Also realize: This is just the beginning. When they get the R9 290X working with OS X, it's going to tear it up-- about 20% faster than the 280x (d700) at opencl.
nMP are going to be stuck with the D700 for a long time (my guess: forever, or until they swap out their whole computer), cMP users are just waiting for drivers to unlock tons of new amazing hardware that blow the D700 away. That's not to mention future video cards, beyond the 290x.
The 7970 (basically the same chip as D700) was released 2.5 years ago. How much longevity did anyone think these things were going to have?
Agreed. It did however show the usefulness of having dual sockets
Users should purchase the machine that fills their needs best. Depending on the tasks at hand, that may be the oMP. What sets the oMP apart from the nMP are the cost to upgrade and the upgradability itself.
Careful review of the relative costs of the new and old MP's is interesting. Note that Rob has included an external PCIe cage/power supply that costs $2500. Although I smiled at his characterization of the skills required to install a auxiliary internal power supply in the oMP's unused optical bay as "McGiver" -like, it's not really that hard.
And those who sneer at the fact the oMP in the test uses current gen GPUs (two of them) miss the point: the oMP's video card CAN be upgraded, whereas (at least at present) the nMP's cannot.
But many Mac Pro users do not require heavy-duty video processing. If the CPU dictates one's workflow, other factors come into play.
Need fast storage? With the oMP, simply add SSDs, or add an inexpensive internal SATA3 PCIe card and stock SSDs, or an mSATA PCIe adaptor (like the cool new Additronics 4x cards), or use PCIe storage for max speed. The nMP requires expensive external Thunderbolt-based expansion.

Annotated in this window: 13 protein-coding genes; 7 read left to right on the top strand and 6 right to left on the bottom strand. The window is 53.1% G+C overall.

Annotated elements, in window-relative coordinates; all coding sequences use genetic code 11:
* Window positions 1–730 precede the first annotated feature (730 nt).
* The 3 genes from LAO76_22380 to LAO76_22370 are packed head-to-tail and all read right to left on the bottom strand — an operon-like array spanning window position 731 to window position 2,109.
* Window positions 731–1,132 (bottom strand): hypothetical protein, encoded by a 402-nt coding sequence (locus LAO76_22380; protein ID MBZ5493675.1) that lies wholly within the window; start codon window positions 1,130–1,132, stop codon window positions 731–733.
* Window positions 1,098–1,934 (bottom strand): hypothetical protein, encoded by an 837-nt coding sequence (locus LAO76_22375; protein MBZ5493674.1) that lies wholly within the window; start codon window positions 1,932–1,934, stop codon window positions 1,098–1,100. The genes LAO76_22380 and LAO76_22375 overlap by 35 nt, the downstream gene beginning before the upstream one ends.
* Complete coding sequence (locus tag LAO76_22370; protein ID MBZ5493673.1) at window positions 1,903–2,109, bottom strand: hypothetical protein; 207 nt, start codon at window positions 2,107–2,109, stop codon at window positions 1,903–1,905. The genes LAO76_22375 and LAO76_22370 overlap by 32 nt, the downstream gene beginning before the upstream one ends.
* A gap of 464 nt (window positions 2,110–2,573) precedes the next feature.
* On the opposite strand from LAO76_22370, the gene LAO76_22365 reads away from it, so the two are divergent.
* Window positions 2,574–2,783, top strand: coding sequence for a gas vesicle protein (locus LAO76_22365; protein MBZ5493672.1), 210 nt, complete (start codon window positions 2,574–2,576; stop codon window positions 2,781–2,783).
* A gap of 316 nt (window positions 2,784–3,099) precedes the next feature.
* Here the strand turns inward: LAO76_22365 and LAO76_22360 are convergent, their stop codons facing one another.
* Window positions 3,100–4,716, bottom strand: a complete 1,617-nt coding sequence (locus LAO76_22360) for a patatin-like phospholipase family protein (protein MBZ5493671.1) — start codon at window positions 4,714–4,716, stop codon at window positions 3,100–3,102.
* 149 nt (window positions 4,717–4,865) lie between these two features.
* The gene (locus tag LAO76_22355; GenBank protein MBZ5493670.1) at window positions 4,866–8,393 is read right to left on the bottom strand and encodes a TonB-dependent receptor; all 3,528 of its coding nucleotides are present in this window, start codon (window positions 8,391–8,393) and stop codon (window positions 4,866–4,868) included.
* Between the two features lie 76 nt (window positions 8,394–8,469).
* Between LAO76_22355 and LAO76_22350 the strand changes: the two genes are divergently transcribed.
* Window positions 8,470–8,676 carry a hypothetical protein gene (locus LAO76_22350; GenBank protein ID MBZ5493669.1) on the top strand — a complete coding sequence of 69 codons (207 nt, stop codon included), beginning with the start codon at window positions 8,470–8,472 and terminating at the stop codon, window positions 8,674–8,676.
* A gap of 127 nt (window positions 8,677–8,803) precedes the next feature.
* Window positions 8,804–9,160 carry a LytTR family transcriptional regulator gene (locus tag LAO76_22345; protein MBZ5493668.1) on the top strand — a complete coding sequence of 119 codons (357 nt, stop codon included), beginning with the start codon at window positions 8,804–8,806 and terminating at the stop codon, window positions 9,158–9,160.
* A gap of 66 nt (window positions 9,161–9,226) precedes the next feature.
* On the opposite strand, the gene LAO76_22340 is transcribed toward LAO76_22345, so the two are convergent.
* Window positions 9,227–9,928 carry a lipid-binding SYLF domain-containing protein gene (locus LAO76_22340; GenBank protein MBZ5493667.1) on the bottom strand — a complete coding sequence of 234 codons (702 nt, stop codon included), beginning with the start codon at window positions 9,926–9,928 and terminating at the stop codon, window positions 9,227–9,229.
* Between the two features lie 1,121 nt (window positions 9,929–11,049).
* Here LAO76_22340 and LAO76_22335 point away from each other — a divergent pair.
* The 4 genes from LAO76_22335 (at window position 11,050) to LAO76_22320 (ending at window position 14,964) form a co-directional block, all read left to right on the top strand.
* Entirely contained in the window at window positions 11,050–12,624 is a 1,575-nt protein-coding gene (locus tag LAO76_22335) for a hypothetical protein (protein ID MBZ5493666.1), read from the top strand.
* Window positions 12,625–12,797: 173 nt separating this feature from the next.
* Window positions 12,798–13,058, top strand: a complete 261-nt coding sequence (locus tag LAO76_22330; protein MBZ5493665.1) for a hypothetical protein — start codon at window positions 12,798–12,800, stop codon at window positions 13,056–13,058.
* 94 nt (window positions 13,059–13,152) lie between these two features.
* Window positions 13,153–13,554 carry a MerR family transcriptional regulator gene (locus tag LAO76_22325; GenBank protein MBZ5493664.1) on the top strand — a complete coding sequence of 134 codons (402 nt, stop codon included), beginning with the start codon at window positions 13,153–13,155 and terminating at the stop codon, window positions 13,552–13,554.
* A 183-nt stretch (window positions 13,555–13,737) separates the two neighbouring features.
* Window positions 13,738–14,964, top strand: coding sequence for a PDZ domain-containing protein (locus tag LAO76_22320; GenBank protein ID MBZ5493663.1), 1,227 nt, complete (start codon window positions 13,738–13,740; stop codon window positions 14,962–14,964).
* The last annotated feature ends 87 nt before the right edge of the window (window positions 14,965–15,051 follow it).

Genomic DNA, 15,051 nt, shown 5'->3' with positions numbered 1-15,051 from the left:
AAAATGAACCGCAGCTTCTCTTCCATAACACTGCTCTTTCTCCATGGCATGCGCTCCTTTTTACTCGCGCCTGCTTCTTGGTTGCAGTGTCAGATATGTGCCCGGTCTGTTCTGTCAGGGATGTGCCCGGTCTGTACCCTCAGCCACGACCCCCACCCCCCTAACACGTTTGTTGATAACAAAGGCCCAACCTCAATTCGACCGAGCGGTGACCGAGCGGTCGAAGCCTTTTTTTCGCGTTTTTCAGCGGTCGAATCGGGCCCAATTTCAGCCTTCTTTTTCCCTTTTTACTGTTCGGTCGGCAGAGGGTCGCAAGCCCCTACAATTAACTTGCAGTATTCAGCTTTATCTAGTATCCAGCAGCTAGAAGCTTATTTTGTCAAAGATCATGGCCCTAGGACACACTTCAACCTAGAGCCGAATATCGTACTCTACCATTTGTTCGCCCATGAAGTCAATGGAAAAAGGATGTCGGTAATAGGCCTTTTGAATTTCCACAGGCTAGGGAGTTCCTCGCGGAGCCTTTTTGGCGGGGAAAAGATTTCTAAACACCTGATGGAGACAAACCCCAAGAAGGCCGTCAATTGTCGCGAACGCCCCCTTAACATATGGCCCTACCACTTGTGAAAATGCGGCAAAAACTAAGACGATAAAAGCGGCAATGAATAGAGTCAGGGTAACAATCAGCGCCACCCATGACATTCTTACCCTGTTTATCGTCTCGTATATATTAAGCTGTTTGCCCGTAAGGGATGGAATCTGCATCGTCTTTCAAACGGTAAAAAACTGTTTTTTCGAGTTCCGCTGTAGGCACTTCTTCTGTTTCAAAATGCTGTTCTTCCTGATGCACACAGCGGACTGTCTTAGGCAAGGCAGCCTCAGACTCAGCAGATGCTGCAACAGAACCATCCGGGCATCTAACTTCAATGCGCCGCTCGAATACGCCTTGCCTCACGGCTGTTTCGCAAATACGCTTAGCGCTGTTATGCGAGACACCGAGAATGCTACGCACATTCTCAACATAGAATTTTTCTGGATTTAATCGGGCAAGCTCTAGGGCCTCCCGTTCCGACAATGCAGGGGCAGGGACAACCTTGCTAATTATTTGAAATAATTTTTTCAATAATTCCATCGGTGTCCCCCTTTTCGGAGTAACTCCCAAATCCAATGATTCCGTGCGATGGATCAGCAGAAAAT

Need lots of storage? Put your SSD boot drive in the optical bay and add HDs to the oMP's four internal drive trays. You'll need to use external HDs with the nMP.
Need USB3? A card is under $30 for the oMP. And no adaptor is required for Firewire or USB2.
The oMP is big and loud? Mine sits in a machine room, so I wouldn't know.
The real message in the Barefeats article, as I see it, is one can choose the platform that best fills one's needs. Depending on those needs, the best choice may be the oMP.
It's core to core count. 12 cores vs 12 cores right? Whether the system has 1 process or 2 doesn't matter right? Case in point, back in early 2000s, if you had a Dual Core system (two cores on one proc) or dual single procs it's the same right? So how is that different today if we run 12 cores spread across two processors vs 12 cores on 1? A processor is technically a Core right? You have a 12 core processor technically means you have 12 CPU's right? They might share a few components (cache, memory controller, etc. etc.) but overall the OS treats each Core as its own processor right? It assigns a task to a core. Core to core there has been very little increase in processing power. We have simply reduced the heat/power requirements of each Core so we can jam more cores into one package.
You're missing the point.
I really don't care if they put a million cores on one socket or a million sockets with 1 core.
The bottom line is that in multi-threaded CPU oriented applications, top end Mac Pro system performance has not increased in 4+ years, while it could have doubled, simply by sticking with a 2-socket design.
CPU performance hasn't even come close to nearly doubling between the 2010 and 2013 MacPros. For self builds it has and for Windows and Linux system users it has. So I do get your point. But it was done by ratcheting down core speeds and increasing core count - disaggregation, plus a smaller amount (than I apply) of underclocking with increases in turbo bin stages.
Currently the CPU in the top of the line MacPro6,1 is a 12 core E5-2697 that runs at a base speed of 2700 MHz/ 2.7 GHz and now sells for about $2.5K+. There were not (and are not now) any 12-core Xeons for any previously released MacPros; however, there were (and are) 2009, 2010 and 2012 MacPros with dual 6-core Xeons, the highest performing/price of which is the X5690 (sold for around $1.7k originally and sells for about $1,5K now).